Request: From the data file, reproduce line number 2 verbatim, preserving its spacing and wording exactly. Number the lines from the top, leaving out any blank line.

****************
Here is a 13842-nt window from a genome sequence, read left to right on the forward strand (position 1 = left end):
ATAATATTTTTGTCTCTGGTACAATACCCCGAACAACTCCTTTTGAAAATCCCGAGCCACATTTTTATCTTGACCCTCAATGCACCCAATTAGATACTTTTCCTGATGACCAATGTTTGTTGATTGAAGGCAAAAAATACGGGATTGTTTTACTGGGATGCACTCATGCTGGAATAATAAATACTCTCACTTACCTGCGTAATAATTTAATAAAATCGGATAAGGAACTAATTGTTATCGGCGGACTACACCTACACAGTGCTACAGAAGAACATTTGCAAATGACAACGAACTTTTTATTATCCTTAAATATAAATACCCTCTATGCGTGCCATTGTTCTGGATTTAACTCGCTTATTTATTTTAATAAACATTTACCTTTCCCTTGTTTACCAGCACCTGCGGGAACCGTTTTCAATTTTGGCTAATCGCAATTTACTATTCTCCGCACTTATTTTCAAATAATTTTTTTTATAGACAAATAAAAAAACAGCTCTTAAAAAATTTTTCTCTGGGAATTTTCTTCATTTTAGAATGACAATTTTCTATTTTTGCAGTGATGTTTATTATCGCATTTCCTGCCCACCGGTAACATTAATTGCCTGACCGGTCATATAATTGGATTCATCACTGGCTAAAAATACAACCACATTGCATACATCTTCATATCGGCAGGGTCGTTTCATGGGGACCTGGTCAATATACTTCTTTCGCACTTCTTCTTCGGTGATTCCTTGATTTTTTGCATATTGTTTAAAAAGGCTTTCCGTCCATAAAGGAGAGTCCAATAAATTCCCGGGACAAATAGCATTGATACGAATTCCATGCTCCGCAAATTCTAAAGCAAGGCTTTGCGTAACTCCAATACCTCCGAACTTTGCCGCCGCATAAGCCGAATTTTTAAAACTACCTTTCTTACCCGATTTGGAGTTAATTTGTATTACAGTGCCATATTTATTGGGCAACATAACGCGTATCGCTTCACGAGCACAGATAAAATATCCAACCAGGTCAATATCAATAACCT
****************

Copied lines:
ATAATATTTTTGTCTCTGGTACAATACCCCGAACAACTCCTTTTGAAAATCCCGAGCCACATTTTTATCTTGACCCTCAATGCACCCAATTAGATACTTTTCCTGATGACCAATGTTTGTTGATTGAAGGCAAAAAATACGGGATTGTTTTACTGGGATGCACTCATGCTGGAATAATAAATACTCTCACTTACCTGCGTAATAATTTAATAAAATCGGATAAGGAACTAATTGTTATCGGCGGACTACACCTACACAGTGCTACAGAAGAACATTTGCAAATGACAACGAACTTTTTATTATCCTTAAATATAAATACCCTCTATGCGTGCCATTGTTCTGGATTTAACTCGCTTATTTATTTTAATAAACATTTACCTTTCCCTTGTTTACCAGCACCTGCGGGAACCGTTTTCAATTTTGGCTAATCGCAATTTACTATTCTCCGCACTTATTTTCAAATAATTTTTTTTATAGACAAATAAAAAAACAGCTCTTAAAAAATTTTTCTCTGGGAATTTTCTTCATTTTAGAATGACAATTTTCTATTTTTGCAGTGATGTTTATTATCGCATTTCCTGCCCACCGGTAACATTAATTGCCTGACCGGTCATATAATTGGATTCATCACTGGCTAAAAATACAACCACATTGCATACATCTTCATATCGGCAGGGTCGTTTCATGGGGACCTGGTCAATATACTTCTTTCGCACTTCTTCTTCGGTGATTCCTTGATTTTTTGCATATTGTTTAAAAAGGCTTTCCGTCCATAAAGGAGAGTCCAATAAATTCCCGGGACAAATAGCATTGATACGAATTCCATGCTCCGCAAATTCTAAAGCAAGGCTTTGCGTAACTCCAATACCTCCGAACTTTGCCGCCGCATAAGCCGAATTTTTAAAACTACCTTTCTTACCCGATTTGGAGTTAATTTGTATTACAGTGCCATATTTATTGGGCAACATAACGCGTATCGCTTCACGAGCACAGATAAAATATCCAACCAGGTCAATATCAATAACCT